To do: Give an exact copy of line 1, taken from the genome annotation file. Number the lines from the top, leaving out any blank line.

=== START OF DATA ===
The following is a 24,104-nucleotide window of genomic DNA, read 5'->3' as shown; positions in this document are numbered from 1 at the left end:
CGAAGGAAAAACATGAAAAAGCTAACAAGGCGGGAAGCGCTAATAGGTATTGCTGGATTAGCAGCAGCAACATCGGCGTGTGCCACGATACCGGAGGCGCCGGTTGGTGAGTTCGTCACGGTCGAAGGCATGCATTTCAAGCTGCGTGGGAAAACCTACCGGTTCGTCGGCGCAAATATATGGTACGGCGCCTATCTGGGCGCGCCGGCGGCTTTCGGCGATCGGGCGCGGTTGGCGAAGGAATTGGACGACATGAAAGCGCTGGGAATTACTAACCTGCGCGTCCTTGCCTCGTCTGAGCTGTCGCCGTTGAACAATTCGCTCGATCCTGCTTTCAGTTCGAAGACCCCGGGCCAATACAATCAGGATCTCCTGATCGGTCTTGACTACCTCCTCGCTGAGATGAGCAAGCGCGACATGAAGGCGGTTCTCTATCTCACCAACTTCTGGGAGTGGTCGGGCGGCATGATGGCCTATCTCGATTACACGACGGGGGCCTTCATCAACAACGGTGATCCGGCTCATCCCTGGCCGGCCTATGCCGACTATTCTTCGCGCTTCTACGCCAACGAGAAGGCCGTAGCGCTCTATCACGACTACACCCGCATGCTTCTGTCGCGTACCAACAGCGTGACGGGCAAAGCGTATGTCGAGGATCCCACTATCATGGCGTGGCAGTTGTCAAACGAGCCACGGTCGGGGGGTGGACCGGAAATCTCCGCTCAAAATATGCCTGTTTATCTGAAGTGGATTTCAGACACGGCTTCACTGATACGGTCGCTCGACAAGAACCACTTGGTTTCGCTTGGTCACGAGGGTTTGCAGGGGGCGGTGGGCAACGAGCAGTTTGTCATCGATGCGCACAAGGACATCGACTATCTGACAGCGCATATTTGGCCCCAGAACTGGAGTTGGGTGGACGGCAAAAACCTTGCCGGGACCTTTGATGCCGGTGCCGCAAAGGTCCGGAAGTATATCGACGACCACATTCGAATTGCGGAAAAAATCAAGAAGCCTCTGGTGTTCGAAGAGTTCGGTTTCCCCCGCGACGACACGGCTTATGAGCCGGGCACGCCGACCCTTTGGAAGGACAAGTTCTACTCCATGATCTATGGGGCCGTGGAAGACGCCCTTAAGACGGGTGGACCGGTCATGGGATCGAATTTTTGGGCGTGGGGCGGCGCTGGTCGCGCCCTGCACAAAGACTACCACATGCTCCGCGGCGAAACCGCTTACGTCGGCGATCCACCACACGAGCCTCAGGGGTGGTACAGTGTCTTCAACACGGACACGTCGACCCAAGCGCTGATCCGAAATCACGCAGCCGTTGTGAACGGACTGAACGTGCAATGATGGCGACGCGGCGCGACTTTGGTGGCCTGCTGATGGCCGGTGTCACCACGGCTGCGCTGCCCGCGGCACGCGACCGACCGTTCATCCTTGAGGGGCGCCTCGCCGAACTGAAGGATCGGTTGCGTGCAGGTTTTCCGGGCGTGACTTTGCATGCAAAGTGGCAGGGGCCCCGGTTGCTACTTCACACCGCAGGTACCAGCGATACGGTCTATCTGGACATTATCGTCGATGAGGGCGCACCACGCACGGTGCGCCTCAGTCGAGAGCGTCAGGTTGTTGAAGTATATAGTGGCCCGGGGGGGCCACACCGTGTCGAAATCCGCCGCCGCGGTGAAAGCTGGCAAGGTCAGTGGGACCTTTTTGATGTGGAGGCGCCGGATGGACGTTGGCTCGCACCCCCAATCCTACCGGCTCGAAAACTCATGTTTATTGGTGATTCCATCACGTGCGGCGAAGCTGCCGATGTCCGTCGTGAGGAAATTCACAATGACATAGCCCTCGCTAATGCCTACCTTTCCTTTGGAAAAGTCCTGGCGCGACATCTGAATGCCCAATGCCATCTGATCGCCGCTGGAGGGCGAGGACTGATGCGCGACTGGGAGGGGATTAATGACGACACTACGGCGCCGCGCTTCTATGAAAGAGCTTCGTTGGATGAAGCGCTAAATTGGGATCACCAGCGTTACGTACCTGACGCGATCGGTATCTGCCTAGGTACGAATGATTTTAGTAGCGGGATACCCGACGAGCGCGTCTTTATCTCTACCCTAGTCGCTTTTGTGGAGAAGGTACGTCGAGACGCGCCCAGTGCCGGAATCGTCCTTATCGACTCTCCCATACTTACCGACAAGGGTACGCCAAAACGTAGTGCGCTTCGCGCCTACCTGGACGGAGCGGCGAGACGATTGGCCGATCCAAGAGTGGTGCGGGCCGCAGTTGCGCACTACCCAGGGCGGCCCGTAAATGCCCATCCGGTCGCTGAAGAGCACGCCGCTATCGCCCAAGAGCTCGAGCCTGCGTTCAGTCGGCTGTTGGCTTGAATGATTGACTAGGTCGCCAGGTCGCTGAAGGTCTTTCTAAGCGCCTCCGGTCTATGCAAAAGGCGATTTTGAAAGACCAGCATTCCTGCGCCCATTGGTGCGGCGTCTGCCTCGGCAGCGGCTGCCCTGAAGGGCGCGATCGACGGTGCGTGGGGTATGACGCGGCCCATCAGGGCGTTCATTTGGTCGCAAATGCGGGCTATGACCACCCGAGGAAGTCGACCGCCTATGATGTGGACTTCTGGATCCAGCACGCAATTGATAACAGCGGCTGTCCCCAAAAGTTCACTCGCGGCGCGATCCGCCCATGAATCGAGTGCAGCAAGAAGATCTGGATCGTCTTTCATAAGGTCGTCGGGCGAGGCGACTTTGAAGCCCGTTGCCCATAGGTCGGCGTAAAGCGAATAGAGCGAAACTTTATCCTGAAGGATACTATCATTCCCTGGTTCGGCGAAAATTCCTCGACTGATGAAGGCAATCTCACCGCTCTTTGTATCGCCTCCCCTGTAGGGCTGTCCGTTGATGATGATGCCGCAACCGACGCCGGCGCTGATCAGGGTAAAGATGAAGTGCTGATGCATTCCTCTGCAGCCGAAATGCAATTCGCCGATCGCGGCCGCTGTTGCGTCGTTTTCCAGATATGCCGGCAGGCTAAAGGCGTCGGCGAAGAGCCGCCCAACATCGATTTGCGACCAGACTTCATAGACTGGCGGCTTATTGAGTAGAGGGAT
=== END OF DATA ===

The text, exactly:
The following is a 24,104-nucleotide window of genomic DNA, read 5'->3' as shown; positions in this document are numbered from 1 at the left end: